Moustache Season is now open! Movember (the month formerly known as November) is here and it’s time to grow a moustache to help raise funds and awareness for men’s health and prostate cancer in particular.
The idea for Movember was sparked in 2003 over a few beers in Melbourne, Australia. The guys behind it joked about 80's fashion and decided it was time to bring the moustache back. In order to justify their Mo's (Australian slang for moustache), they used their new looks to raise money for prostate cancer research, never dreaming that facial hair would ultimately lead to a global movement that would get men talking about a taboo subject - their health.
Since its humble beginnings in Melbourne, Movember has grown to become a truly global movement inspiring more than 1.9 million Mo Bros and Mo Sistas (women who support their guys) to participate so far.
Become a Mo Bro
A Mo Bro starts Movember clean shaven, and grows a moustache all month long, garnering support from friends and family in the form of donations. What’s more, a Mo Bro is a walking billboard for the cause as his new look opens the door for him to talk about cancers affecting men - making the moustache a symbol, much like the pink ribbon is for breast cancer.
While growing a Mo is left to the guys, Mo Sistas form an important part of Movember by recruiting Mo Bros, helping to raise funds and attending Movember events.
South African Mo Bros and Sistas can join their global counterparts by donating their faces and growing their Mo’s in aid of the Cancer Association of South Africa (Cansa) and their message of detecting men’s cancers early.
In 2011, over 854 000 Mo Bros and Mo Sistas around the world got on board, raising a total of R949m.
Quick facts about prostate cancer
The most common cancer in South Africa for men is prostate cancer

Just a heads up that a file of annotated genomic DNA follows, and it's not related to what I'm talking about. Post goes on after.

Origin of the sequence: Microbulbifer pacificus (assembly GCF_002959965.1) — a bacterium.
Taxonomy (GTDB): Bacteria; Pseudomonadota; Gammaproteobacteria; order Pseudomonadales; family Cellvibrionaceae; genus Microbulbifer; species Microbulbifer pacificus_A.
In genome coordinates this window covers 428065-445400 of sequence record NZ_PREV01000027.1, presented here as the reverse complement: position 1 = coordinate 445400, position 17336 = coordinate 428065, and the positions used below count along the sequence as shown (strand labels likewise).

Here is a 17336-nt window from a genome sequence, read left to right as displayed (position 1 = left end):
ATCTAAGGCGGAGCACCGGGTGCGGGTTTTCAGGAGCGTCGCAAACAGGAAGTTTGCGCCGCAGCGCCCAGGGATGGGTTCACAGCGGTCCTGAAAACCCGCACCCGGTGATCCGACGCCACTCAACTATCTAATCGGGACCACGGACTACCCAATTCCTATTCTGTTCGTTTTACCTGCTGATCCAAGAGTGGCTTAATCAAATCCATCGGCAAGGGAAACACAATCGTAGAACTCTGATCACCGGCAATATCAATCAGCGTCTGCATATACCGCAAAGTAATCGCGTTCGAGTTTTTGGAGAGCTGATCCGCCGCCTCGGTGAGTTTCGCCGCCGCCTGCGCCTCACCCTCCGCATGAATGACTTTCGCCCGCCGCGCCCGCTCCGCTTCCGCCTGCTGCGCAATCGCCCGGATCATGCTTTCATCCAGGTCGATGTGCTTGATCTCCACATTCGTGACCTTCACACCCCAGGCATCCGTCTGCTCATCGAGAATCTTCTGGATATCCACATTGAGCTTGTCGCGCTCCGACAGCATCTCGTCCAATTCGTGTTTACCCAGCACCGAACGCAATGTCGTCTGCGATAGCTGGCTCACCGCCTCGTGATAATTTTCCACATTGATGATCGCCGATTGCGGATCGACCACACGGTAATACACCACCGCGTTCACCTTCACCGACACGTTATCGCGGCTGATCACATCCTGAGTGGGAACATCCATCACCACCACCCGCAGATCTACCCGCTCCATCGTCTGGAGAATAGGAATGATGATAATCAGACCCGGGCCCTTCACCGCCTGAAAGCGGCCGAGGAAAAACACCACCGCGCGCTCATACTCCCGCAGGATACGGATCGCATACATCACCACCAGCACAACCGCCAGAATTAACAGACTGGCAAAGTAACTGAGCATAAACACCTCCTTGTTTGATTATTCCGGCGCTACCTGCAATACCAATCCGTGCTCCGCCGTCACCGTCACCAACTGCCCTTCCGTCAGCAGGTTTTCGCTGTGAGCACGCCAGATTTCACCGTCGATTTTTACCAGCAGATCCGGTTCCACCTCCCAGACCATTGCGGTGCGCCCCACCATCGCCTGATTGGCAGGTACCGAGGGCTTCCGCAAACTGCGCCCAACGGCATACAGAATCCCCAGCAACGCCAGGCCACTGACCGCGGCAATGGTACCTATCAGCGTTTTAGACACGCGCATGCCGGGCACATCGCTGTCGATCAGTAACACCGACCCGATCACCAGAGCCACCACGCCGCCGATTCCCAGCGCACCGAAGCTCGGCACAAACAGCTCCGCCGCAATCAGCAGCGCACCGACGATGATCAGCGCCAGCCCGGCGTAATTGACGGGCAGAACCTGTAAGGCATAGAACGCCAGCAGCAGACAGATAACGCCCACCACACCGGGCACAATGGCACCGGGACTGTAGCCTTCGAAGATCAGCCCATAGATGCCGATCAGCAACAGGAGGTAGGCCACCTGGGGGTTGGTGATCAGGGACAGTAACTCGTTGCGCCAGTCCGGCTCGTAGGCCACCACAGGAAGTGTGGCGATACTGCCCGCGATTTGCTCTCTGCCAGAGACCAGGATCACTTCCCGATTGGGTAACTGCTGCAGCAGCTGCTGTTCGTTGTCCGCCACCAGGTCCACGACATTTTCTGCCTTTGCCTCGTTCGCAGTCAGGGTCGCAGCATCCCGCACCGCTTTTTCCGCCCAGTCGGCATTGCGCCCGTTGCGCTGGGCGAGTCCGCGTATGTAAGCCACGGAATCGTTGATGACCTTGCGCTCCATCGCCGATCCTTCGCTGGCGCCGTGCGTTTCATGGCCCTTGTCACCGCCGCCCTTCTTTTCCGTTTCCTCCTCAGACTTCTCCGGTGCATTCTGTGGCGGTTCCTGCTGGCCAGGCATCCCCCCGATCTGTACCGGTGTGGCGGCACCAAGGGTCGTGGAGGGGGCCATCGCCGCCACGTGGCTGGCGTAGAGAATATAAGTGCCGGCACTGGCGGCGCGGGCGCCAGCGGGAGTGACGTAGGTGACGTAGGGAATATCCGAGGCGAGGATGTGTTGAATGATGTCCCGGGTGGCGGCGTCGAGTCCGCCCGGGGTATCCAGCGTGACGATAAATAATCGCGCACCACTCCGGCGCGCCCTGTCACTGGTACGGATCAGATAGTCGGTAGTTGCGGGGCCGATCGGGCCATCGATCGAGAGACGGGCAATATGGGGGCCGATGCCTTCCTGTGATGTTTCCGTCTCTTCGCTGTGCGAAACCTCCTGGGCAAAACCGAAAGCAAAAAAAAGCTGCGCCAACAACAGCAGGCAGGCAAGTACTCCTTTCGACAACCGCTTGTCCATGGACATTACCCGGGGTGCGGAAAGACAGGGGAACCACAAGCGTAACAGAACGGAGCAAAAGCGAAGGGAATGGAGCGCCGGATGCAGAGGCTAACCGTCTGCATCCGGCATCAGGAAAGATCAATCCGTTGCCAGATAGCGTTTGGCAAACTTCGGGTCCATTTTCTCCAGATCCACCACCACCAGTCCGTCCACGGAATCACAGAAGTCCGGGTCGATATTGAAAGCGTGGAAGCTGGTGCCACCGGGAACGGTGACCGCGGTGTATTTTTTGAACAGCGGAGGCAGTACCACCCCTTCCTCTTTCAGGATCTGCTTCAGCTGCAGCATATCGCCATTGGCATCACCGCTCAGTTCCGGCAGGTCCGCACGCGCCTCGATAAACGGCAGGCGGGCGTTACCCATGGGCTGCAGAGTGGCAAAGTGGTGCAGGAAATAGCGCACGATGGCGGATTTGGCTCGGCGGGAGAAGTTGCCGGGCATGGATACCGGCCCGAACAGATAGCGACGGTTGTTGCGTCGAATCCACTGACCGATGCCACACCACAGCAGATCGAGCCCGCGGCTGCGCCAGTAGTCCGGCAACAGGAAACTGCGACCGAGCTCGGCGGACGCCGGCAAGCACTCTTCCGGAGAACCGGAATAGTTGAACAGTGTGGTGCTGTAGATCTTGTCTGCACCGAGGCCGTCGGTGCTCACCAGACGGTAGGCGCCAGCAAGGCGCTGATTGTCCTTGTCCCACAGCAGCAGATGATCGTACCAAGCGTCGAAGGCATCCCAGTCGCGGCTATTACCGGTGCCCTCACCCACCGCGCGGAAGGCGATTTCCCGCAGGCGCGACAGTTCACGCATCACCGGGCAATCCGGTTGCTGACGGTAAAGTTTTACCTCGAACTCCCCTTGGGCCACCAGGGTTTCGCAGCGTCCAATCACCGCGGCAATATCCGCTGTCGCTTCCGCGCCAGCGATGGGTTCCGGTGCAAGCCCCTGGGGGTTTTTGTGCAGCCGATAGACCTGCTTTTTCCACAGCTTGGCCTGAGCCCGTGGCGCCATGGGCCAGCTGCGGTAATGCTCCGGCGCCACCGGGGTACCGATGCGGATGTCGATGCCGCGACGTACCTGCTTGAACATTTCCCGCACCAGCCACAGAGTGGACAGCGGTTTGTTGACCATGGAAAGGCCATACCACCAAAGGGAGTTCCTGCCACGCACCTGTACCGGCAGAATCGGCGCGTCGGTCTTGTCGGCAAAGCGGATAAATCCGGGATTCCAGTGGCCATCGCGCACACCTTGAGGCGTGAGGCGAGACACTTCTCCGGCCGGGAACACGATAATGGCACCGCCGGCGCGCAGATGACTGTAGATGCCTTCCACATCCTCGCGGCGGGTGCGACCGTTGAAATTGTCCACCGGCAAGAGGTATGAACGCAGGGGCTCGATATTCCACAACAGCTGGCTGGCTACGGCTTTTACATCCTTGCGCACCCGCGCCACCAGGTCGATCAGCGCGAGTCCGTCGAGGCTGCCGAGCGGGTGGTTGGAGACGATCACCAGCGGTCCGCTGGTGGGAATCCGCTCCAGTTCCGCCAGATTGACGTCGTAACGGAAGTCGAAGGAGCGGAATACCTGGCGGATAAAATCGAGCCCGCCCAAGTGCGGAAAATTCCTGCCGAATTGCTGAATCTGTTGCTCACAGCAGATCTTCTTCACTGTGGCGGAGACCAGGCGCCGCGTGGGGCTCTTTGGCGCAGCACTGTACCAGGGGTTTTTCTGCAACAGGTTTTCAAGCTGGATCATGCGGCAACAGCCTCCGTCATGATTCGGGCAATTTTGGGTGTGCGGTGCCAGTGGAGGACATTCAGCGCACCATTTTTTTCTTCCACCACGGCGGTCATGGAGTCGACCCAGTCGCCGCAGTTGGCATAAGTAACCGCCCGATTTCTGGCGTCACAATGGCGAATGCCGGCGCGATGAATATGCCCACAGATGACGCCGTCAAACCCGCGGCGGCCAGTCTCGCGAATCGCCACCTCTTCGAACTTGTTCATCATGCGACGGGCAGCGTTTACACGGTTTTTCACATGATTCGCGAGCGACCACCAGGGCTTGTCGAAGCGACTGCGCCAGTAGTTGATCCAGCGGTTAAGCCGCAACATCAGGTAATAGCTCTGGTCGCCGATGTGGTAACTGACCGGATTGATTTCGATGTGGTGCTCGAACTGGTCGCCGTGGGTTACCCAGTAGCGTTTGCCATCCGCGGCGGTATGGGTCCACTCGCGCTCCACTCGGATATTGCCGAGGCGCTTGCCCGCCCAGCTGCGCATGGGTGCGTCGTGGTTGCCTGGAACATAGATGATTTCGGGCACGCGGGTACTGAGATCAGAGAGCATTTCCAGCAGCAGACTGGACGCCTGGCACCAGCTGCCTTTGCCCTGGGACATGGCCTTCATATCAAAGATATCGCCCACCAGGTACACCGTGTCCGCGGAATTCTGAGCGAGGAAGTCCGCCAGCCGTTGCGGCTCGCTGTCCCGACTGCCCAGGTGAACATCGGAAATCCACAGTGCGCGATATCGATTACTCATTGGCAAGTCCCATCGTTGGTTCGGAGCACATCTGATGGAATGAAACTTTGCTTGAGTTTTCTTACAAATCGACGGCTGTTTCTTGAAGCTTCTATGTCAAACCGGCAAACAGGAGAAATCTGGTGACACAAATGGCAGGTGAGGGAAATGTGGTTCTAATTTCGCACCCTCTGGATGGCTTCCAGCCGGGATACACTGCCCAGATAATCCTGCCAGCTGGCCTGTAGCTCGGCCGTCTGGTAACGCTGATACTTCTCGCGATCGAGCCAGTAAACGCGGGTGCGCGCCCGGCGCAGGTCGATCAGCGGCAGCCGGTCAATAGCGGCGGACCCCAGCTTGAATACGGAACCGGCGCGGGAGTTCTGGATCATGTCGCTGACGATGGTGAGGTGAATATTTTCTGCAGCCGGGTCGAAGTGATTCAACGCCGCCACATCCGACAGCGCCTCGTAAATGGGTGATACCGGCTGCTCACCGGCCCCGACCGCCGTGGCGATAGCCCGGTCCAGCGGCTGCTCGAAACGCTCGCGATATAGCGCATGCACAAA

1 in 23 men will be diagnosed with prostate cancer in their lifetime in South Africa
Men are 40% more likely to die of cancer than women
More than 4 000 cases of prostate cancer are diagnosed every year and over 2 500 men will die
In South Africa, testicular cancer is the most common cancer in young men between the ages of 15 and 35, but can occur to any male, anytime
Smoking is the single biggest cause of cancer in the world, with over 44 000 South Africans dying from tobacco-related diseases each year
All men should invest in their health by learning how to detect men’s cancers early - Cansa encourages men to be proactive by regular self-examination and having Prostate Specific Antigen (PSA) blood tests.
Men from age 15 to 40 years of age need to examine their testicles each month, preferably after a bath or shower, to feel for any pea-sized lumps that could indicate testicular cancer, whereas men over the age of 50 need to go for simple screening tests each year to check if they might have prostate cancer.
Help fight cancer by growing your Mo to spread the message to detect men’s cancers early.
Become a citizen of Movember by registering here (this includes Mo Bros who already registered in 2011), and raise funds by submitting your e-mail address, downloading a donation form and getting ready to grow your finest South African Mo! You can also get a team together in your workplace, sporting club or friends and compete for the finest Mo and most funds raised. Funds raised are directed to programmes run directly by Movember and Cansa.
For more info on Movember click here.
Join the Movember SA Facebook page, follow the Mo Bros on Twitter, or download the Movember app for your phone. You can also participate in the Moscars, a video competition to find the best Movember video and best Movember music video.
- (compiled by Birgit Ottermann, Health24, updated November 2012)
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